Wednesday, September 24, 2014

Debris Survival Shelter Construction

Debris Survival Shelter:
I have been scouting for new Deer/Bear/Squirrel/Boar grounds and have been setting up a variety of shelters throughout the soon to be hunting/trapping grounds when the perfect opportunity for a debris shelter was presented to me by Mother Nature. I haven't made a small one like this for years (since boy scouts) and thought this was the perfect opportunity to revisit my shelter making days of old. So lets start this off with a quick walk around video of the shelter post completion and the go into its actual construction.

Walk Around Video of The Debris Shelter:

Debris Shelter Construction Step-By-Step:

1) So as I was scouting for deer season and looking for a few squirrels and came across this little configuration of trees and downed saplings which made me instantly decide to make a debris shelter for the night instead of continuing to test my micro 10 C's Kit. The ridge-line for the shelter was already set and saved me from cutting the one portion of the shelter element that one will normally have to cut, thus allowing me to make a shelter with no tools. Obviously the first two steps of shelter construction were complete for me already: a) The ridge-line pole fell into place with the entrance about 3' tall and B) The support for the ridge-line was firmly planted into the ground in the form of a tree (if you are not so lucky to find something like this a straight stick with a "Y" pounded into the ground with the "Y" up will work extremely well.
2) Begin to lay sticks against the ridge-line, bigger diameter sticks make for a great base and should be used where possible.
3) Cover the remainder of both sides with sticks (the more coverage the easier it will be to cover with debris). Sticks need not be bigger than the wrist for structural support, so take advantage of all of the lying dead wood in the area: work smarter, not harder!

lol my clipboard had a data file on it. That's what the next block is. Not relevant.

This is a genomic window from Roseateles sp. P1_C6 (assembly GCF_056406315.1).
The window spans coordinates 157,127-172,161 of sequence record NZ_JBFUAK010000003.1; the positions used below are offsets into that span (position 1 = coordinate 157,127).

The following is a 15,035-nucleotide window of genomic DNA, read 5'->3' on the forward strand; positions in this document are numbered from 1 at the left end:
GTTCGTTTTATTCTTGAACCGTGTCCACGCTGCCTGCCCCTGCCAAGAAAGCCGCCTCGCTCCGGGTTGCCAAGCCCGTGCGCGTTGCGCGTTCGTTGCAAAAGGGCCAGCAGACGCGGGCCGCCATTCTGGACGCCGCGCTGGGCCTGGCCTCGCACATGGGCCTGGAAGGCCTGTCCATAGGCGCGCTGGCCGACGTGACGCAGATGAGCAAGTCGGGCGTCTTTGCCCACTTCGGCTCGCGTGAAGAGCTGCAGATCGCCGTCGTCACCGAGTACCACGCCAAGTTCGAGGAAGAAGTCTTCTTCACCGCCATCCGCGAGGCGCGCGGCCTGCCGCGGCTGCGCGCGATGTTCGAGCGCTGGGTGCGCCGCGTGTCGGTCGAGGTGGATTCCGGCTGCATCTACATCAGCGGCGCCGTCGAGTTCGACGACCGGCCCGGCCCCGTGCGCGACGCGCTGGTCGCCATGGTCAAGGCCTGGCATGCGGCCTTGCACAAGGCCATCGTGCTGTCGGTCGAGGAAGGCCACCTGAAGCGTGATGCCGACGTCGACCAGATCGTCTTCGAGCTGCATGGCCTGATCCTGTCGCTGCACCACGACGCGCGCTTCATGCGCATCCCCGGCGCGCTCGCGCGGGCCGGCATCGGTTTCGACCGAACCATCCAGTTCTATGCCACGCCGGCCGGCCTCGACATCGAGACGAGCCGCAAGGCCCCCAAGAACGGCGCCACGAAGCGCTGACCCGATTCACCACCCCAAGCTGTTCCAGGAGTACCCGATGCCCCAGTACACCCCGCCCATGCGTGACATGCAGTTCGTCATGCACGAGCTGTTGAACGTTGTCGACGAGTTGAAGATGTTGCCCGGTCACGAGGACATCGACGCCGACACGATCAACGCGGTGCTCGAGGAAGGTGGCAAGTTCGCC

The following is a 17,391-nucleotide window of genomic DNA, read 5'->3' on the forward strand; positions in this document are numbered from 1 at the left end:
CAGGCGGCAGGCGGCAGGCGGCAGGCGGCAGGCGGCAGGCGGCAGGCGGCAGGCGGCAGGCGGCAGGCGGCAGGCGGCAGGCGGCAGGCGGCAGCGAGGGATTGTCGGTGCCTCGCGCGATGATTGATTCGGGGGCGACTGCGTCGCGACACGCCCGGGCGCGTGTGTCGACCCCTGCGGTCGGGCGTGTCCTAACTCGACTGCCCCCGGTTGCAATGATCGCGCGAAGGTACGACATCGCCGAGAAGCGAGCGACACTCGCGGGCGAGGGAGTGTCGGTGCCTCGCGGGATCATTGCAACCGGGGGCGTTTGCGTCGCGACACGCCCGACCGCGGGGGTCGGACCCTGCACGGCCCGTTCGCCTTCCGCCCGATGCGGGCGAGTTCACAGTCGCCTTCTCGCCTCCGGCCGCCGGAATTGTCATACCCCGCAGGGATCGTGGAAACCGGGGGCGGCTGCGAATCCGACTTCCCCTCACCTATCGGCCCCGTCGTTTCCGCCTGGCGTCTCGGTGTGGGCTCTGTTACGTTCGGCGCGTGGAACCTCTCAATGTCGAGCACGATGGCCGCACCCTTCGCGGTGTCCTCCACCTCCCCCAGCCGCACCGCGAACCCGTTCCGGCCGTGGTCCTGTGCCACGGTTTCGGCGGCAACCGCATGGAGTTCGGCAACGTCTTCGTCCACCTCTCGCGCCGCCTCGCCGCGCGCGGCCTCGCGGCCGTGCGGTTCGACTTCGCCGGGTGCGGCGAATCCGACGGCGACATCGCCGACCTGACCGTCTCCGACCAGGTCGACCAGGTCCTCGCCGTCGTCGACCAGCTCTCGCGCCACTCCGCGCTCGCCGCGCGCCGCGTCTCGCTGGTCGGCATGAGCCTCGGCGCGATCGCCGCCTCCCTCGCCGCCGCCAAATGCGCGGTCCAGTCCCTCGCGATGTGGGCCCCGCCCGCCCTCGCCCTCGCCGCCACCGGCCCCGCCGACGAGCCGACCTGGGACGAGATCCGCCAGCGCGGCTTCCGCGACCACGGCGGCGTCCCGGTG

4) After you get your base layer of larger sticks find an arm full of forked smaller limbs to help catch the debris and keep them in place. ***Note if you have a surplus of pine or birch bark I would add those at this time in a shingle fashion to make your shelter more water proof; unfortunately, those were not available in this old growth hardwood forest so the traditional route is how we will move forward***
5) Next you need to gather the star of this shelter (debris) in one of many ways. I usually just use my boot (size 13 tends to move a lot of debris around quickly); however, if you have a stick that has multiple forks in it you can use it as a rake in a manner that is just as effective but adds the advantage of carrying a larger amount of debris by trapping it against the stick much like how you would carry grass clippings against a rake. Notice how big of an area you actually need to clear to get a sufficient amount of debris, this is no small undertaking.
6) Throw as many debris as you can find (and the shelter will support) and once you think you have enough add more! The insulation properties of a debris shelter are amazing, but be sure that you don't leave any holes as just one hole can leave you with a very wet and damp night.